Consider that the greatest fortunes America has known have been built while the people have been taxed out of their wages... Income was taxed in the beginning out of a general feeling that the monied rich needed to be soaked to bring some justice to those farmers pushed into poverty by taxes... No sooner was the income tax made constitutional than it was pushed down on to lower and lower levels of people...That tax on wages has forced people to work much harder, but the property freed from taxation has increased in price because untaxed it could be held for long periods serving no one, and only for speculation... So the people robbed of their income must borrow and take large mortgages to enjoy some of the privilages of property enjoyed by the rich, and so they are robbed...
I personally believe in taxes to return the commonealth to the people, and these high taxes will make property pay, or force it to be returned to the people where it can be let out to others...To say it as Robin Hood would is a lie... Taxes are not always theft... The rich are given greater access to government and they rule for their own benefit... It is only fair that the rich should pay more for benefits they alone enjoy...Only the taxes on working people are theft because they are taxation without representation...On the right there should be a defense of all wealth in the hands of a relative few because in every other soceity where this has occured social failure, revolution or national defeat has followed... Wealthy people equal defeat for the whole society, and a return of the commonwealth means national rebirth... And it would be better and more peaceful if this could occur constantly through taxes rather than suddenly in bloody revolution...What would the rich prefer???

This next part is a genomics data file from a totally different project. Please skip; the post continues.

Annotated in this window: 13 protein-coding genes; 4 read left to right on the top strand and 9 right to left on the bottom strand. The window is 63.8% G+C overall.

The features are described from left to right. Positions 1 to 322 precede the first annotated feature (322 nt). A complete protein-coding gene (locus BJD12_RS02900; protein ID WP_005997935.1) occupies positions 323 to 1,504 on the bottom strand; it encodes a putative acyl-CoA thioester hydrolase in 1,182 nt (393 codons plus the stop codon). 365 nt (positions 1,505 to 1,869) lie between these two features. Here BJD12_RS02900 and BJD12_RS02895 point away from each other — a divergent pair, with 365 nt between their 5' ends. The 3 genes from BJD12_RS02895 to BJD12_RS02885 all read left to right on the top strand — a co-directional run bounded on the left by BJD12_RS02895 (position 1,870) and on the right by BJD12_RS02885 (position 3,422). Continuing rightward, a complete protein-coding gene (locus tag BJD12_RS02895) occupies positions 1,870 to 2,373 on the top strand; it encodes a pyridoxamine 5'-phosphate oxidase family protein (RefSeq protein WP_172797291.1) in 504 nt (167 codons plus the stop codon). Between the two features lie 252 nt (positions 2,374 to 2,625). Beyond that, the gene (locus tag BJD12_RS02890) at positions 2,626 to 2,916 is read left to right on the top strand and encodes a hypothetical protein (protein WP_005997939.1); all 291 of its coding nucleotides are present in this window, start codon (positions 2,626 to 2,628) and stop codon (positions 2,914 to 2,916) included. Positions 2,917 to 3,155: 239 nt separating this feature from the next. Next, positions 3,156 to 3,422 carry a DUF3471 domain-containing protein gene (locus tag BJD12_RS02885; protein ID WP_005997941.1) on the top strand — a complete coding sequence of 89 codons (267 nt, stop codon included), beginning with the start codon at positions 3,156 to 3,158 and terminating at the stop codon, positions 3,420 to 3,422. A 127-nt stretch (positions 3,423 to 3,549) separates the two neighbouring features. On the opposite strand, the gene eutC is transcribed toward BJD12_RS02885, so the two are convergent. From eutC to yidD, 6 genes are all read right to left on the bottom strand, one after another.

As long as the rich own the government they will not be taxed, and the society will degrade into ignorance, poverty, and hopelessness.. The people must ask how long they can endure with the government taking from them to give to the rich... To see America sold cheaply to the only class that can afford to bid on it when that class refuses taxes on it, is a crime... This is our land, the land for which our forefather fought and died, and we hold the title, and let it out to serve our interest without ever really leaving our hands... Let the rich pay, or disgorge our wealth finally and forever...
Comment: #1
Posted by: James A, Sweeney
Thu Apr 24, 2014 4:46 AM